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Manthei makes most of chance
January 1st, 1995 12AM

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This has been a watershed season for Holly Manthei.

In November, the freshman midfielder from Burnsville, Minn., helped lead Notre Dame to the NCAA final in Portland, against North Carolina.

Since then, Manthei's spent much of her time in Florida, where she's training along with 25 or so other players who hope to be representing the United States at the Women's World Cup in Sweden this summer.

While she probably won't beat out Julie Foudy or Tisha Venturini for a starting midfield job, Manthei (pronounced man-thigh) has established herself as a valuable member of the veteran U.S. squad.

"I think she has a good chance to make it," said U.S. coach Tony DiCicco. "She's left sided, but she can play both sides. It's nice to have that versatility."

The fact that she plays on the flanks has boosted Manthei's stock considerably. With Manthei, Staci Wilson and Tiffany Roberts, among others, the U.S. now has plenty of options in an area that used to be thin.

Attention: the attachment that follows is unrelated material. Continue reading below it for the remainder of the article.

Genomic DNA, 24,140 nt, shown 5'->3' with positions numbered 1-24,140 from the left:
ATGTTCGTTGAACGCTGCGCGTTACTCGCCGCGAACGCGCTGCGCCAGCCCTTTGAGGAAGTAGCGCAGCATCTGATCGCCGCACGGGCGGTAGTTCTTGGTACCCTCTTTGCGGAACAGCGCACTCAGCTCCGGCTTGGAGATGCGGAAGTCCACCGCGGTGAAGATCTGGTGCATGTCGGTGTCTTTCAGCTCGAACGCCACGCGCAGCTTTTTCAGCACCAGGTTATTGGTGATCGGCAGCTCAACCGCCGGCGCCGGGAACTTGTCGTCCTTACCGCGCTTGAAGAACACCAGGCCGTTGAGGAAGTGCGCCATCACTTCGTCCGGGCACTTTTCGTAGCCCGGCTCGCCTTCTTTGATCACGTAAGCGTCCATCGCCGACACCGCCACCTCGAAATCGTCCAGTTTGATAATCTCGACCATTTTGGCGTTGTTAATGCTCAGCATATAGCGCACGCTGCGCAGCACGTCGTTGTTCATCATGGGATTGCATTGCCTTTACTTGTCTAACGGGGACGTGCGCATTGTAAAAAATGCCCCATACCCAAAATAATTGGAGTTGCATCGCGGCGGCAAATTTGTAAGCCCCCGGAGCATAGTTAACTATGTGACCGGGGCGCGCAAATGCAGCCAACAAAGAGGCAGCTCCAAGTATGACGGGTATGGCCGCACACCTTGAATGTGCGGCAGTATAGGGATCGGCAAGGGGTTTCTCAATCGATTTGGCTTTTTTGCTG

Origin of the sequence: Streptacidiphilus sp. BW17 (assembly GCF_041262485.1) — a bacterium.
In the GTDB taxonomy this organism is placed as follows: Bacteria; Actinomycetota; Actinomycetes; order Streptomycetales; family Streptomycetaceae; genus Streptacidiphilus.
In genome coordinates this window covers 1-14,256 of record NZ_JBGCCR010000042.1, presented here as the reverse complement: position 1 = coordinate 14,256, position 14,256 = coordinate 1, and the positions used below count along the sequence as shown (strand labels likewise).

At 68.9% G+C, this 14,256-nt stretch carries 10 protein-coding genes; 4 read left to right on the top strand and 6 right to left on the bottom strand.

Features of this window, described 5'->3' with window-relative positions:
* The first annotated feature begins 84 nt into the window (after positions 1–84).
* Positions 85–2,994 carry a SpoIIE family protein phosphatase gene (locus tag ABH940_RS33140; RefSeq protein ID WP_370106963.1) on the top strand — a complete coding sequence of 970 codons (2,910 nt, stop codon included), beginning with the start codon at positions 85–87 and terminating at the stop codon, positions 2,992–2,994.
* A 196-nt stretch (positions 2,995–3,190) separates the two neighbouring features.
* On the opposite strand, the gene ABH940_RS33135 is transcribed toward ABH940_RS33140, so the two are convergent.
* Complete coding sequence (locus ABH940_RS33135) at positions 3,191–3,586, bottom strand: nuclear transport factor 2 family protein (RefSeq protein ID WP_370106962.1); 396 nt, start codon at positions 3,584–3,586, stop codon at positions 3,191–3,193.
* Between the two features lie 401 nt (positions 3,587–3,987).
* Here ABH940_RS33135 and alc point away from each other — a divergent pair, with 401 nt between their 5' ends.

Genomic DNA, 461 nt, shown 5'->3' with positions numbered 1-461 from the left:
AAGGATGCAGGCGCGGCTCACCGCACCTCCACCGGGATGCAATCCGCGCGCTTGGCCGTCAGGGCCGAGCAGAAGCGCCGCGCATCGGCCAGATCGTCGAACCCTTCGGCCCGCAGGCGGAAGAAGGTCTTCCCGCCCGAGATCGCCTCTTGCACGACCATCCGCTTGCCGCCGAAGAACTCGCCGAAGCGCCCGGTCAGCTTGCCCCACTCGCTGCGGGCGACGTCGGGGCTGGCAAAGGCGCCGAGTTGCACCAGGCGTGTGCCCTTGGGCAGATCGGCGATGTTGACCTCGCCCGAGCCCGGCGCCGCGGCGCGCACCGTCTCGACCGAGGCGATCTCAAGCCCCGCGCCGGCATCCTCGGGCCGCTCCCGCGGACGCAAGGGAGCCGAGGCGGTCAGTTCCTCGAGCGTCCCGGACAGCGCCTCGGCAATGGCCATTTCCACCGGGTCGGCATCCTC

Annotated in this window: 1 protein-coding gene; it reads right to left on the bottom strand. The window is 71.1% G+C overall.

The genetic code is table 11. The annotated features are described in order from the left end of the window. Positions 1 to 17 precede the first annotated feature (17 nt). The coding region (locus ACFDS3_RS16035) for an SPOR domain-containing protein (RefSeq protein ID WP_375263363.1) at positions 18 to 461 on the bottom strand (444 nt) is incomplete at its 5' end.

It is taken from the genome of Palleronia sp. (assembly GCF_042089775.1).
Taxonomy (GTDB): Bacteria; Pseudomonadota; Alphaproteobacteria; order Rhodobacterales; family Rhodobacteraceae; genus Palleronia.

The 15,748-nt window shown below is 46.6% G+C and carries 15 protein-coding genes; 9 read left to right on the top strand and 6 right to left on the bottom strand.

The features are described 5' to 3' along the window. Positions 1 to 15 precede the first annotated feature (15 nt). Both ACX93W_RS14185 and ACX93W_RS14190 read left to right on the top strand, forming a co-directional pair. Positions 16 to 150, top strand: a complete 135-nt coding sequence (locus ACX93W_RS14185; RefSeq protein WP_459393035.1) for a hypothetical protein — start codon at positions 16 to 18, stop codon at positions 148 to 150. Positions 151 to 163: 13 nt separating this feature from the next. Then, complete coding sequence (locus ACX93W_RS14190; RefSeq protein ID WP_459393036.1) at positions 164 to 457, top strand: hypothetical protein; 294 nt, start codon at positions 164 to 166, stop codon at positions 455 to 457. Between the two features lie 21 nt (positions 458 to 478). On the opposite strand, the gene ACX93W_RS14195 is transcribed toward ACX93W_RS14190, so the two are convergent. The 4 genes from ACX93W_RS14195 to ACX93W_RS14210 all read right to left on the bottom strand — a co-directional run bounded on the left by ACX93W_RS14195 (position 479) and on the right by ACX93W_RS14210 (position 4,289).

Also, with World Cup teams now allowed to bring 20 players, Manthei's chances of making the Sweden squad can only increase.

Coincidentally enough, she got her initial shot with the national team in January because of an injury to college teammate Cindy Daws. With Daws unable to train with the U.S. in Phoenix, Manthei was brought in as a replacement

"I got a call, 'Cindy Daws is having surgery again. You're our first alternate. Can you come in?'" Manthei said. "I thought it was for the [NSCAA] all-America banquet, and I said, 'No, no, we're not coming.' It was bad for Cindy, but it was good for me."

Since joining the U.S., Manthei has impressed with her speed and aggressive defense. She's played in six full internationals, including a start against Portugal in the Algarve Cup. But she has yet to score a goal.

That's an area that both the U.S. coaches and Manthei agree she has to work on. More content to set up others on her college team, Manthei concedes she has to develop more of a scoring mentality when with the national team.

"Since I was a little kid, I'm not comfortable in the goal box," she said. "It's a lot easier knowing you have people who can put the ball away."

In particular, the coaching staff has been working with Manthei on her heading. At 5-8, she is one of the tallest U.S. players.

by Soccer America Associate Editor Dean Caparaz



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